The Muselet #20: The Curve

I’m an extreme case of an early adopter.

The first first thing I do when I wake up — and this is for real — is unlock my iPhone, go to the App Store, pull down the list of app updates to see if there’s anything new, read the release notes and update all apps. I know, apps update automatically on iOS, but there’s a delay. I can’t wait that long. The curve is coming, and I have to stay ahead of it.

For the last half a year or so, I’ve been working practically full-time on an iPad Pro 13” with the magic keyboard. Note that that I don’t write code at this moment, I spend most my time in Zoom, Google Calendar/Docs/Sheets/Slides, email and Ulysses. Is it always a perfect replacement of my Macbook Pro? No, but there’s advantages (covering that warrants a separate email). And for sure it’s ahead of the curve.

If my role would involve more coding and I would need to buy a new Macbook, it’d have to be an M1, on which many developer tools won’t work properly for the next few months — but I won’t be able to help myself. The curve, you see.

started blogging early as well, in 2003. I started a podcast in 2004 (spoiler alert: that link is severely broken and the MP3 you can no longer find — thank god) briefly after Adam Curry invented it. I was on Twitter early, that’s why I got @zef.

Maybe with starting a newsletter, I wasn’t ahead of the curve — but still for personal newsletters, I’d say it’s still early days. The thing we’re doing here is different than the JavaScript weeklies that have been around for years. 

However, starting a newsletter wasn’t purely a “it’s fresh, so I have to try it” thing. I decided to try it out during a vacation in July.

It was a week where I felt I needed new stuff to read, which led me to explore the world of newsletters. Newsletters became a bigger and bigger deal, or so it seemed to me. A vacation seemed like a good time to jump in and find out what the fuss was all about. In a matter of days I had subscribed to a dozen newsletters or so and started reading. Not long after, I concluded: yah, I need to try this myself.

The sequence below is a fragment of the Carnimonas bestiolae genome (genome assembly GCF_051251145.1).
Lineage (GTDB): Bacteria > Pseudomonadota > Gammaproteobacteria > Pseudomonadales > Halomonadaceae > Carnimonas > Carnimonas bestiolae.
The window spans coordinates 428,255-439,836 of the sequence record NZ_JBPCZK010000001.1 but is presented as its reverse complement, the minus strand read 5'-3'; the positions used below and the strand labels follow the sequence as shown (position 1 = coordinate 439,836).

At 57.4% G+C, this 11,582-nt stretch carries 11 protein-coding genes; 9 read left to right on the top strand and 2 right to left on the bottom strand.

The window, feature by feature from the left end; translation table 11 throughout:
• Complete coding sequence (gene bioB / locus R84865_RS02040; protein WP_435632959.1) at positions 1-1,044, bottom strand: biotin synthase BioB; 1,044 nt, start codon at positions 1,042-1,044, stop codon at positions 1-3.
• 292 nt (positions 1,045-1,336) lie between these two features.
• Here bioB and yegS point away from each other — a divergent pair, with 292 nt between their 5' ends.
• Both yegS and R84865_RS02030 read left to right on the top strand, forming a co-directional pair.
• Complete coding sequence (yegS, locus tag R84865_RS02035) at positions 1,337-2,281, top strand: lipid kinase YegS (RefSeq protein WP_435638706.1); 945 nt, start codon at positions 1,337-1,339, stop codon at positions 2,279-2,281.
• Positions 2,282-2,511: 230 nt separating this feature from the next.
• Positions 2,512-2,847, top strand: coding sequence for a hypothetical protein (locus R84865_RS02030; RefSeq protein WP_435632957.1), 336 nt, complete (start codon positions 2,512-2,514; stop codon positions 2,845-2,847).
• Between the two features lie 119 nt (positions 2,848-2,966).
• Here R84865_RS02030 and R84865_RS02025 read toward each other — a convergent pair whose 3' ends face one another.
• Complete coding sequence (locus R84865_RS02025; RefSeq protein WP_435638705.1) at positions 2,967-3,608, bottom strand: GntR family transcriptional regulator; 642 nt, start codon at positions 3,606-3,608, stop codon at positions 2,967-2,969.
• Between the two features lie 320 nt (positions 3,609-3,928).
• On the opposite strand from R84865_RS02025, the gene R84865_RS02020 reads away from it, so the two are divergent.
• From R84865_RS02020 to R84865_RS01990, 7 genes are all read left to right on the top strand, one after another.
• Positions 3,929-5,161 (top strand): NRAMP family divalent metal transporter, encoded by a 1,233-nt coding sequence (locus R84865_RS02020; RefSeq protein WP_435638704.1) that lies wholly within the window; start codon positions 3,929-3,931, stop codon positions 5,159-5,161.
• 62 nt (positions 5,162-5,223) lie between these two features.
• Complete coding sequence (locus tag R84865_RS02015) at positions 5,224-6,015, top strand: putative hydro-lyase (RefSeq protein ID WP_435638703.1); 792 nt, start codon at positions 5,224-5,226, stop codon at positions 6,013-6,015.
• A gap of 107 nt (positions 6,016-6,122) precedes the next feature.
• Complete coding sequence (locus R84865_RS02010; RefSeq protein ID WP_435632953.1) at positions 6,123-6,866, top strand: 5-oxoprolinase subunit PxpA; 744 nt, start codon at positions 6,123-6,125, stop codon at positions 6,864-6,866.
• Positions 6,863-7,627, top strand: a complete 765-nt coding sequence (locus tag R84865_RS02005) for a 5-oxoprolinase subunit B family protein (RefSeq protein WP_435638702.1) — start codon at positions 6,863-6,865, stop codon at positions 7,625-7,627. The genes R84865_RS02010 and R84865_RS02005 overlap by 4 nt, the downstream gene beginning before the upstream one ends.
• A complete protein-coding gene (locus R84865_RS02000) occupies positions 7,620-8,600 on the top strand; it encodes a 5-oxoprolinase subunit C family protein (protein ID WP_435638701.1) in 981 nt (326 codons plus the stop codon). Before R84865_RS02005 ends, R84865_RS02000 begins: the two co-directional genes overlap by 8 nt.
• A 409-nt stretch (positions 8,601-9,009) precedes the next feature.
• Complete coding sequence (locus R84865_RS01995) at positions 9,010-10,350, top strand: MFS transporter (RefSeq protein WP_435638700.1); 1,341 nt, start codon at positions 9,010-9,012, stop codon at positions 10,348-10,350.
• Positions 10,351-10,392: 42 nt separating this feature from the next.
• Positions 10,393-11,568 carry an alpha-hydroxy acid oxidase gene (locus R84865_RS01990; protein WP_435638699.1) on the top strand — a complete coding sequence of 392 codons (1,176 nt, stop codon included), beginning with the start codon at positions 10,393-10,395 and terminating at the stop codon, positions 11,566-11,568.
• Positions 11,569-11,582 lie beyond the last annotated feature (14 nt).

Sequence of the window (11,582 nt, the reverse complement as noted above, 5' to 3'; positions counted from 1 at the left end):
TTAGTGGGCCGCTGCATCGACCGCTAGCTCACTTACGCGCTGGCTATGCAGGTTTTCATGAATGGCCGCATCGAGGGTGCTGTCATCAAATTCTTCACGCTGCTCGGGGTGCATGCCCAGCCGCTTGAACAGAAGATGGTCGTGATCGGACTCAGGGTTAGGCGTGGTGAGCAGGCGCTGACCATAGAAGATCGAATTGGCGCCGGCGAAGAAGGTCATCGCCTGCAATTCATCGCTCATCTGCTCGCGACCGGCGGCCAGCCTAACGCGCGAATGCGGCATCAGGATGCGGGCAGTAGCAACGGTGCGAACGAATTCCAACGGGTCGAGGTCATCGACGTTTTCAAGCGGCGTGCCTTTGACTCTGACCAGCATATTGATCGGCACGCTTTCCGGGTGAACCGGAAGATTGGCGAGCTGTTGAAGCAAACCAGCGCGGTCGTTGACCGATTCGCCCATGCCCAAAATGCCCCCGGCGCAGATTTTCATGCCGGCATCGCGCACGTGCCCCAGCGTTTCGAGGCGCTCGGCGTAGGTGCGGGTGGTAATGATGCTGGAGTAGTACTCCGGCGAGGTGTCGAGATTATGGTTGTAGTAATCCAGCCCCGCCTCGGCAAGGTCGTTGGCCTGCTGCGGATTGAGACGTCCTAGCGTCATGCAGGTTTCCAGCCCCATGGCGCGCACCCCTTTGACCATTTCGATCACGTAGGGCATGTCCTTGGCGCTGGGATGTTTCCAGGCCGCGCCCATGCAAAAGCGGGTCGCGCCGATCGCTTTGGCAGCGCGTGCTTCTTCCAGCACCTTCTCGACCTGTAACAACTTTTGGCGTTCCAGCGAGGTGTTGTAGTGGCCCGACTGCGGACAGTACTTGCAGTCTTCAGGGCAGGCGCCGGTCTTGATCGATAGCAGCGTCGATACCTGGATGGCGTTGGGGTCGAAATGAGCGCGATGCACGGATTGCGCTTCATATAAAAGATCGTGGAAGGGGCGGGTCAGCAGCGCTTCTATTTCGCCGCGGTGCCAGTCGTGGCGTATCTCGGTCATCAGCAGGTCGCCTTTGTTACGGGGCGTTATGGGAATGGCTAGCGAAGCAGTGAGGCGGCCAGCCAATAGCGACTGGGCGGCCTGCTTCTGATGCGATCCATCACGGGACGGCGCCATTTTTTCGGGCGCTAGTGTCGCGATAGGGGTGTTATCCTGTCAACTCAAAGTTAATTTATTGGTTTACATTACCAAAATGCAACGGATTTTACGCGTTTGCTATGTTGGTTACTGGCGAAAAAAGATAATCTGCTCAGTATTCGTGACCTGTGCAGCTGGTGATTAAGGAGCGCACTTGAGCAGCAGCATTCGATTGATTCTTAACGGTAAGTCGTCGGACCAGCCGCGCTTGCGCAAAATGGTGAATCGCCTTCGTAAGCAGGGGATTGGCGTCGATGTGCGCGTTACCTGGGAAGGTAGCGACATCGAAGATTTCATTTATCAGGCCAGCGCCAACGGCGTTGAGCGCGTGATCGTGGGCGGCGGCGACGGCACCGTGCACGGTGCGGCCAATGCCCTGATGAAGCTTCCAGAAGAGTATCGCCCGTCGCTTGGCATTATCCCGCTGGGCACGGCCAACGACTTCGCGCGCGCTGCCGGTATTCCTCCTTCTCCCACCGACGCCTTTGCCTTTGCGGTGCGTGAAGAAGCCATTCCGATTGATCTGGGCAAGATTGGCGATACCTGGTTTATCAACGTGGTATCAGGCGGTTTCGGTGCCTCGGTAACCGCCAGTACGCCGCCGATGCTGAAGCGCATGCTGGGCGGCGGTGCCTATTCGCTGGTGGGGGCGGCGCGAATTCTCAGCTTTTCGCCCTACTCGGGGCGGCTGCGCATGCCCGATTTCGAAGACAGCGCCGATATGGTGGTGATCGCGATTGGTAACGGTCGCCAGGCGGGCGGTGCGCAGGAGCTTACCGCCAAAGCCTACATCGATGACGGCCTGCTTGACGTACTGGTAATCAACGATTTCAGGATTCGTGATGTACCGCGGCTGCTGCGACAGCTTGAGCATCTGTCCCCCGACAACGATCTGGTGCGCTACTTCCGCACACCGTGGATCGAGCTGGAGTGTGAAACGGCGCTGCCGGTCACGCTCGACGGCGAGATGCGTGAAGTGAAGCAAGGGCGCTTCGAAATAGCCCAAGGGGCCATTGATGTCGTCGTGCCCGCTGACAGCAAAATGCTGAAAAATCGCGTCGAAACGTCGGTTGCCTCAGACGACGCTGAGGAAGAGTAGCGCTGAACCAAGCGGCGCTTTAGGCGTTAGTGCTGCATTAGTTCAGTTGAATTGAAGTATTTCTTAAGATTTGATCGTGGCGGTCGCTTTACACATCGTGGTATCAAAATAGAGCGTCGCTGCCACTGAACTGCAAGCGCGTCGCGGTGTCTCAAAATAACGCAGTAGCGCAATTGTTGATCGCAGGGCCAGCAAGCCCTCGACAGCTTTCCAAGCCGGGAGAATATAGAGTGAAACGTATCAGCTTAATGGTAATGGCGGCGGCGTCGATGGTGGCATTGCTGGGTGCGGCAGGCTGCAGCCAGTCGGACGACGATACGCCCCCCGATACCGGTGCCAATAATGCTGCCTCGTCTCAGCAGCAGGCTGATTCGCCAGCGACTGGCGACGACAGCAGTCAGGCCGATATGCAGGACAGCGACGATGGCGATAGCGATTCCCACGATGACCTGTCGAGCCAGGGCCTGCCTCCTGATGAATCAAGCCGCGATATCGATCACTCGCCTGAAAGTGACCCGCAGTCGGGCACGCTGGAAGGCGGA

And so I did, and twenty weeks in, I’m loving it.

Here are a few reasons why it works for me:

It gives me a cadence and deadline: It’s good newsletter practice to send one at a regular interval. Weekly is most common. Therefore, I too committed to a weekly email. I decided it would be sent out on Sundays at 8am CET. And so far, I’ve not missed a beat, including vacations (through the magic of scheduling). Although I do have weeks where the topic of that week’s issue comes to me sometimes scary late, and for sure there are stronger and weaker weeks, but... committing to one shareworthy thought per week, it’s doable.

I get something back. While I had assumed most feedback would come via email (you know, using your email client’s “Reply” button) — more often it comes via other channels: Twitter, LinkedIn, Zoom meetings, or Slack. Whatever the channel, I often get something valuable back. There were plenty of ideas, articles and books that you recommended me that were interesting and helped me further my thinking.

It generates content for my blog. As I mentioned, I started blogging in 2003 and my frequency of posting on zef.me (and its previous incarnations) has seen its ups and downs. There was one crazy year during my studies where I set myself the challenge of writing something every single day, and I managed to keep doing that for a year straight. Those were different times. However, with my newsletter I once again have a steady stream of content. When I’m happy enough with a newsletter post, I edit it a bit, and a week later publish it on the blog. Yes, a week later, so that subscribers feel they’re ahead of the curve, you know. The curve.

A few fun facts for you. 

It started as an experiment. During the aforementioned vacation, I set up The Muselet on substack and announced on Twitter and LinkedIn I’d be starting a newsletter. At that point I had not really decided on the format yet, nor fully committed to actually doing it. I decided to only really commit when at least ten people would sign up. It’s a common “lean startup” technique. Luckily, collecting ten subscribers didn’t take long, and it was a go. And as you know, I like experiments.

People have cited The Muselet as a reason to quit. Before starting The Muselet, I had been publishing similar content as weekly update emails inside OLX. I realized a lot that content wasn’t all that OLX specific, and could easily be generalized for a wider audience. A few months ago a manager in my group resigned. “A lot of the learning I got here came from your weekly update emails, and since those are public now, that gave me one less reason to stick around!” Oh the exit interview fun! More seriously, though — don’t quit on me, people.

”Don’t mention me again, please.” Likely the most widely read and shared post I wrote was on the Netflix documentary ‘The Last Dance.’After it, my boss requested not to mention him in the future (whoops, I suppose I just did it again), he had some people reach out to him about it that he’d rather not be in touch with. 🤔 

Anyway. Thanks all for sticking around this far! Since the very beginning of The Muselet only 2 people unsubscribed (and yes a whole lot more than that subscribed — hah), which in itself I take as positive feedb... impactback.

Since the title of this post is “The Curve” here’s The Muselet’s subscriber curve.

And if you were one of the people signing up all the way to the left of that curve: congratulations, you were ahead of it.